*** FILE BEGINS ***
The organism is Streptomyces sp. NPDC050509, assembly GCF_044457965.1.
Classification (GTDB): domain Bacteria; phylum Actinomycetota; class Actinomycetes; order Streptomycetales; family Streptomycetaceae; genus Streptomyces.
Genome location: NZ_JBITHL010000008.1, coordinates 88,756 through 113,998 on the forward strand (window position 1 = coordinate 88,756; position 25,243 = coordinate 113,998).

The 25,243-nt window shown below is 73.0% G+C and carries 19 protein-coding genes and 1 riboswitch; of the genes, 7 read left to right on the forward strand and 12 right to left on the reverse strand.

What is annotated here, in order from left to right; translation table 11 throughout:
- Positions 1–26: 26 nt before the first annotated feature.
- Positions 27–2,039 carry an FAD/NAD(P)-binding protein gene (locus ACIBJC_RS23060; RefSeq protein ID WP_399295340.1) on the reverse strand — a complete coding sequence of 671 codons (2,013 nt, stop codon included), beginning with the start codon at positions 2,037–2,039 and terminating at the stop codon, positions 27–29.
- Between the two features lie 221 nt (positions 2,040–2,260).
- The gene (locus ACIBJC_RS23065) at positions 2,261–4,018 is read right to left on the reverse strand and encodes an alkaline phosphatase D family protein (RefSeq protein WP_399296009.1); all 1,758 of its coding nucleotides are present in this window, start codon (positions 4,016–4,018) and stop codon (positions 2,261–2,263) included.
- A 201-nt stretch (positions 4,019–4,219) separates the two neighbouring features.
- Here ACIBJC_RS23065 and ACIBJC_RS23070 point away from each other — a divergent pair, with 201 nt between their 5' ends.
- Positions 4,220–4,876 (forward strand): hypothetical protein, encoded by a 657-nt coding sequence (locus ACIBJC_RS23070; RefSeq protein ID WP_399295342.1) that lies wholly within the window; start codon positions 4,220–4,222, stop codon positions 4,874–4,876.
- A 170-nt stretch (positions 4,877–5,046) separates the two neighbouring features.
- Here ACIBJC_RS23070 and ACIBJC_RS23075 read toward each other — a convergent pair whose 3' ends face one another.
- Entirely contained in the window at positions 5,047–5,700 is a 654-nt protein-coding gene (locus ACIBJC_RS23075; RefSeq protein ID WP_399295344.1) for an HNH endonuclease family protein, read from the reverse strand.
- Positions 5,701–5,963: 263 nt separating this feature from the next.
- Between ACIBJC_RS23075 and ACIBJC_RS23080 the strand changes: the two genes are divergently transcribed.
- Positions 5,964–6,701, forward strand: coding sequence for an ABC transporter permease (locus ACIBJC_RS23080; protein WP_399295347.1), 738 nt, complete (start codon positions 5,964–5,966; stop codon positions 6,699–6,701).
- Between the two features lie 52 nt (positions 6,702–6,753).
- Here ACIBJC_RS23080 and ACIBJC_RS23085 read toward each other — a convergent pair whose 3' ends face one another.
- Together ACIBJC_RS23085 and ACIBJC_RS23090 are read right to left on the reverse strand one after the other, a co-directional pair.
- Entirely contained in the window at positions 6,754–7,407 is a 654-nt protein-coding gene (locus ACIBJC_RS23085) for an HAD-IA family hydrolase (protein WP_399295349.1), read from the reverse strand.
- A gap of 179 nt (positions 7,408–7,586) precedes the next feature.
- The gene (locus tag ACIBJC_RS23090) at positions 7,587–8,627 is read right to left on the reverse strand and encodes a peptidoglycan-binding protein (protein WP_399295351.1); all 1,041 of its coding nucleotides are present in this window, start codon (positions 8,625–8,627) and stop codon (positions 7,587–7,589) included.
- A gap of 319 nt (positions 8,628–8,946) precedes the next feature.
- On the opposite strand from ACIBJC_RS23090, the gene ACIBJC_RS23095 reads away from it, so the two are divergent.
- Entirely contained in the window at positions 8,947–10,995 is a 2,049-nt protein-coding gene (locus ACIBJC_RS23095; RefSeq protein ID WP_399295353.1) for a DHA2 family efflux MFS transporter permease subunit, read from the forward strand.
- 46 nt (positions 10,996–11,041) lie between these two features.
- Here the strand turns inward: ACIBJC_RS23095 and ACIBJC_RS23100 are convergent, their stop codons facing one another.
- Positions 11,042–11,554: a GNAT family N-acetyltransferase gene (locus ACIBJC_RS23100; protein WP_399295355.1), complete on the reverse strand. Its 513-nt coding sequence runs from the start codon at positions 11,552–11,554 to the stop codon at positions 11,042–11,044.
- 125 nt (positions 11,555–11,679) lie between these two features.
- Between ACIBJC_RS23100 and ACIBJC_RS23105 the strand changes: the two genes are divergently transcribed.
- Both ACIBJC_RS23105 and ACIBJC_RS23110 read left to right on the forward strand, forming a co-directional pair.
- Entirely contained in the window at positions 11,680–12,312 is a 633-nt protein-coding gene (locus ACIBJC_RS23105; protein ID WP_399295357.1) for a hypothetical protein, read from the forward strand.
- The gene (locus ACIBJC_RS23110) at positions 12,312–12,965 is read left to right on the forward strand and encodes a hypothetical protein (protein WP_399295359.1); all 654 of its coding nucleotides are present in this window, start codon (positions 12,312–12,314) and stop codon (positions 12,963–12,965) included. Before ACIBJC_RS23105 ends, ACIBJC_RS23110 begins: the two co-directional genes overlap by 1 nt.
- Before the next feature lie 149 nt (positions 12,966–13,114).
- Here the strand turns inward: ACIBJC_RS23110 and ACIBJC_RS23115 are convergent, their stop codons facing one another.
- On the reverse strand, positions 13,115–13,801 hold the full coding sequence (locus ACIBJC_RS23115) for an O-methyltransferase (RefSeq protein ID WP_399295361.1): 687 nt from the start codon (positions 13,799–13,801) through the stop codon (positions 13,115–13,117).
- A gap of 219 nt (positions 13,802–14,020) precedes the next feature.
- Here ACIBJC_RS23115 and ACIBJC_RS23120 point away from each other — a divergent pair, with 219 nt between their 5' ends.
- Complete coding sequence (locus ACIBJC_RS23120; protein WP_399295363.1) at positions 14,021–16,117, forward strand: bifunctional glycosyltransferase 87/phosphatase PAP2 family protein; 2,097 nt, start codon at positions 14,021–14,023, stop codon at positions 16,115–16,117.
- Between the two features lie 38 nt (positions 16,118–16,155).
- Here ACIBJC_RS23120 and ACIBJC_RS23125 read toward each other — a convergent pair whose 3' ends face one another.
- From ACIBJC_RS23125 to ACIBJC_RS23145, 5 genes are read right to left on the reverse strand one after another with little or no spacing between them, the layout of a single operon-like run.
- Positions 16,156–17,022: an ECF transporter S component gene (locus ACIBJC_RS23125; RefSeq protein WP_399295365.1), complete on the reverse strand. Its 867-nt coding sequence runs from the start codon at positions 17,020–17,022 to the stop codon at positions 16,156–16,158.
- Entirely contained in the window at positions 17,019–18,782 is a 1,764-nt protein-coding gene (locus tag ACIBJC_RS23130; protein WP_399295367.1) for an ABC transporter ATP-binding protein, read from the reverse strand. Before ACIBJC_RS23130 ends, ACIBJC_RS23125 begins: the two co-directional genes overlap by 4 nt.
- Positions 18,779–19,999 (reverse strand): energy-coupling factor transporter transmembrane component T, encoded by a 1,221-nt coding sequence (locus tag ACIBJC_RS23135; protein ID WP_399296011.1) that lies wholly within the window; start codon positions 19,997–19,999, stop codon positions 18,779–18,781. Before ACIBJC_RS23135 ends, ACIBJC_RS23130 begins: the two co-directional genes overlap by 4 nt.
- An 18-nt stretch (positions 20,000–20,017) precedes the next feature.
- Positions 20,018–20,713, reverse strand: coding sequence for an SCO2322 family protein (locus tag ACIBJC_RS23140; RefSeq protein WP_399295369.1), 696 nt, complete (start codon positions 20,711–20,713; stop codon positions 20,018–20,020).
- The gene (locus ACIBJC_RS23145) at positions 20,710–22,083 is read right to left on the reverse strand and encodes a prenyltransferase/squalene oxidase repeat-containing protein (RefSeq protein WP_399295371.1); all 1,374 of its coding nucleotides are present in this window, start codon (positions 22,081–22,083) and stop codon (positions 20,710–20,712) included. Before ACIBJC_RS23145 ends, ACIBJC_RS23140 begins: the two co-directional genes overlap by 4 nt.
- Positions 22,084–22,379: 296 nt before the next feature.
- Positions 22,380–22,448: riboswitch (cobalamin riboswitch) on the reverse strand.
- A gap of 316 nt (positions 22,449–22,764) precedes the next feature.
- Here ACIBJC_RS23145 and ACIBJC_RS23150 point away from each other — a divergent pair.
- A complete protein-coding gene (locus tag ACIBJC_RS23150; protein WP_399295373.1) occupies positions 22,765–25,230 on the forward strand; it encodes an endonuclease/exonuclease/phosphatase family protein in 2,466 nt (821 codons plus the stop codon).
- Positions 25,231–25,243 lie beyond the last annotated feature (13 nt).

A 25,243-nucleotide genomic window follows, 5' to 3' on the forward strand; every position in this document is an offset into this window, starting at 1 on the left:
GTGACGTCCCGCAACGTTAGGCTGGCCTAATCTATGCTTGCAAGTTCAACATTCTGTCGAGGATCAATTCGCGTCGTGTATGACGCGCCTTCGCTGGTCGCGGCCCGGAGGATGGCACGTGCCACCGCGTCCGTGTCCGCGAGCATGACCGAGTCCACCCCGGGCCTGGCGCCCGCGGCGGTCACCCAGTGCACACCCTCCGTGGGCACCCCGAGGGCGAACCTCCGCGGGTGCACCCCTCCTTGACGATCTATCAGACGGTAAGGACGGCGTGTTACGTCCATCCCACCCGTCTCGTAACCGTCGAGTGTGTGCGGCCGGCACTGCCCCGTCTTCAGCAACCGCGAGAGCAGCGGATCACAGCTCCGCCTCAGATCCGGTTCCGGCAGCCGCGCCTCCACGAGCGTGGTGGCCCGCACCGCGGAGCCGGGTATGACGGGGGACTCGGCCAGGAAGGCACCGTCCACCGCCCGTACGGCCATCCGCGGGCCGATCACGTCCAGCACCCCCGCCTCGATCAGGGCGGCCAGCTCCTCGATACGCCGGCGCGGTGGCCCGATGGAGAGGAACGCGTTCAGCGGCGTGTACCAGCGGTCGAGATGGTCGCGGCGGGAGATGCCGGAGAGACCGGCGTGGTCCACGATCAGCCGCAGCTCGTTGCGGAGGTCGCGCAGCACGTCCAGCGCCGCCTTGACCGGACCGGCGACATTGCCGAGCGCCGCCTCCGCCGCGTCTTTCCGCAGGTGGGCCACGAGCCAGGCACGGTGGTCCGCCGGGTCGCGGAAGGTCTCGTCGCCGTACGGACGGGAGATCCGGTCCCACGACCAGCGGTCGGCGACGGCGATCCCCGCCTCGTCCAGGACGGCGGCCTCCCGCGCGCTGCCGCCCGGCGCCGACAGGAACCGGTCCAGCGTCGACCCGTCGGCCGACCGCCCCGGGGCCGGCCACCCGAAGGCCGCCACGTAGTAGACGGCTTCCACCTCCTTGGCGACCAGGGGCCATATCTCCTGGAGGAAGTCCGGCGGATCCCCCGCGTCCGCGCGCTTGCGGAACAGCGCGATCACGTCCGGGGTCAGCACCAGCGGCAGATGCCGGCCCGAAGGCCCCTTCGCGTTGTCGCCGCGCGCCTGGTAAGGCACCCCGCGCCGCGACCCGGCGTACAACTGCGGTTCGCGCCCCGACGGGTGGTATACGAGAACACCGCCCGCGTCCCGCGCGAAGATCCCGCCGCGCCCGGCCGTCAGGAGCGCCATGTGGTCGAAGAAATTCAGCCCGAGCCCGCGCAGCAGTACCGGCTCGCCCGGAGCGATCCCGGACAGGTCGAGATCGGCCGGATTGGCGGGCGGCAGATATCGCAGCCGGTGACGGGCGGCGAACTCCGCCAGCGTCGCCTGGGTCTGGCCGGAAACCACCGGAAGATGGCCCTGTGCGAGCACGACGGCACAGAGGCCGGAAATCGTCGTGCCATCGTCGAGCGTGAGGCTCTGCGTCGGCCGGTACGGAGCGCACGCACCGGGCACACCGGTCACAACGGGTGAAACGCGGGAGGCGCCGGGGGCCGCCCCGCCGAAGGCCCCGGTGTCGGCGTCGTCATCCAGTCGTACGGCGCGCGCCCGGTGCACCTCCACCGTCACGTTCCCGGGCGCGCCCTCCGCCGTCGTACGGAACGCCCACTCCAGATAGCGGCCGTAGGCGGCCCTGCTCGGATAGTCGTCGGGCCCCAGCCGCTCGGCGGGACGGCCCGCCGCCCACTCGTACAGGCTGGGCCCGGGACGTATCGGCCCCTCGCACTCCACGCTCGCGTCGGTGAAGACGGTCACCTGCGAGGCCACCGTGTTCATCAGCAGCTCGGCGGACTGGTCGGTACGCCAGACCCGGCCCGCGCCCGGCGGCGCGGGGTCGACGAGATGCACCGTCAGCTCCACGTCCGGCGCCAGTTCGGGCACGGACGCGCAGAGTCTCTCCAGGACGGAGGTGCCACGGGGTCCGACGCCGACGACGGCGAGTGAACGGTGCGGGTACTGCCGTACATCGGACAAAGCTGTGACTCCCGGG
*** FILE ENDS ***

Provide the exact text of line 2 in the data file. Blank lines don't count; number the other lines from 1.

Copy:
Classification (GTDB): domain Bacteria; phylum Actinomycetota; class Actinomycetes; order Streptomycetales; family Streptomycetaceae; genus Streptomyces.